In amongst the many books I have read in my research during my time here in Sicily my all time favourite has to be the autobiographical A House in Sicily by Daphne Phelps. It is a wonderful love letter to Sicily that became Daphne’s home after inheriting a grand old house built and designed by her talented Uncle, painter Robert Hawthorn Kitson from 1905 to 1907.
What plays in my memory about this book is the mixture of poetry in its descriptions and the harmonious mixture of art nouveau and Sicilian styles in that wonderful house and its gardens. The house itself seems to become a living character as does the Sicilian landscape and the lively Sicilians that inhabit it. This house in Sicily seems to have been this magical, chaotic place that attracted many artists and intellectuals to it as its guests in a special pocket of timelessness.
Over the past few years I have obsessively been trying to track down this house in Sicily. I have visited Taormina several times with friends and family but I have never had a moment to search for Daphne’s house. Scouring the internet I discovered that Daphne died peacefully at her beloved Casa Cuseni on 30th November 2005. She left the house to her nephews and nieces who opened the house and garden to tours and appointed an architect for restoration. The project couldn’t be completed and the house was put on the market. The Cundari/Spadaro family have taken up management of the Casa Cuseni turning it in to a museum and luxury bed and breakfast.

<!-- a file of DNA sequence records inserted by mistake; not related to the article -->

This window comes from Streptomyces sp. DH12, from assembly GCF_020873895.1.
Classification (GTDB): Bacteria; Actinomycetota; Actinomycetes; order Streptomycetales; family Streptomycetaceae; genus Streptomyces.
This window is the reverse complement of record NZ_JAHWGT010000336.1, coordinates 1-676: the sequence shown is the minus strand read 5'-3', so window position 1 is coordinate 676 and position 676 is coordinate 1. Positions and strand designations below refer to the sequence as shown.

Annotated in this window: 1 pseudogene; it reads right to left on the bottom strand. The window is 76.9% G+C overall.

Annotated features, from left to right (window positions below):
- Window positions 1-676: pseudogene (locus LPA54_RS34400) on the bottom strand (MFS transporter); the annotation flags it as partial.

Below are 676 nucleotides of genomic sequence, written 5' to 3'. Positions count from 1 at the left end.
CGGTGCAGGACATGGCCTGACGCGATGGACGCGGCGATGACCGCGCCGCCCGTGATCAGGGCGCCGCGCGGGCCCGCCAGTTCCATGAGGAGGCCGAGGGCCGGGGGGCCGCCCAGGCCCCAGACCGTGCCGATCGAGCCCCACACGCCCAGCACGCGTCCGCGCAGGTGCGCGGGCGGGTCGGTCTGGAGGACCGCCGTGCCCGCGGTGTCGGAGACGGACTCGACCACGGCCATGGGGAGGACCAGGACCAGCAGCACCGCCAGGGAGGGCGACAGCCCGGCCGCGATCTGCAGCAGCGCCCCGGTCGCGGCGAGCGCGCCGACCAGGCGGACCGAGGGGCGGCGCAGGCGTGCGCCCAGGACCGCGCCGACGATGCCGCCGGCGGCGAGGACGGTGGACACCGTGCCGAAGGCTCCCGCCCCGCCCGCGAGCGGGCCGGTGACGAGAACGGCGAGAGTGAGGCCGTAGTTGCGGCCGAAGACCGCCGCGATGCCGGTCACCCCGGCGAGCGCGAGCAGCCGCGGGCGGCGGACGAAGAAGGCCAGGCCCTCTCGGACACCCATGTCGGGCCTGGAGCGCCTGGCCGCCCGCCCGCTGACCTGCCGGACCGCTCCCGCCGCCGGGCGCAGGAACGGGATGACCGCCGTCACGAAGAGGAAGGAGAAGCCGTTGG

Even though I’m sure I wouldn’t be able to afford to stay at Casa Cuseni I’m sure it would be very satisfying to sneak into the gardens to picture Daphne wondering the rooms and look through the museum to place this magical house deeper into my memories to give it another layer of timelessness and keep it alive beyond that wonderful book about a house in Sicily.
The unwilling expat
sources:http://www.casacuseni.com/ ,casacuseni.org, thebestofsicily.com and images from Google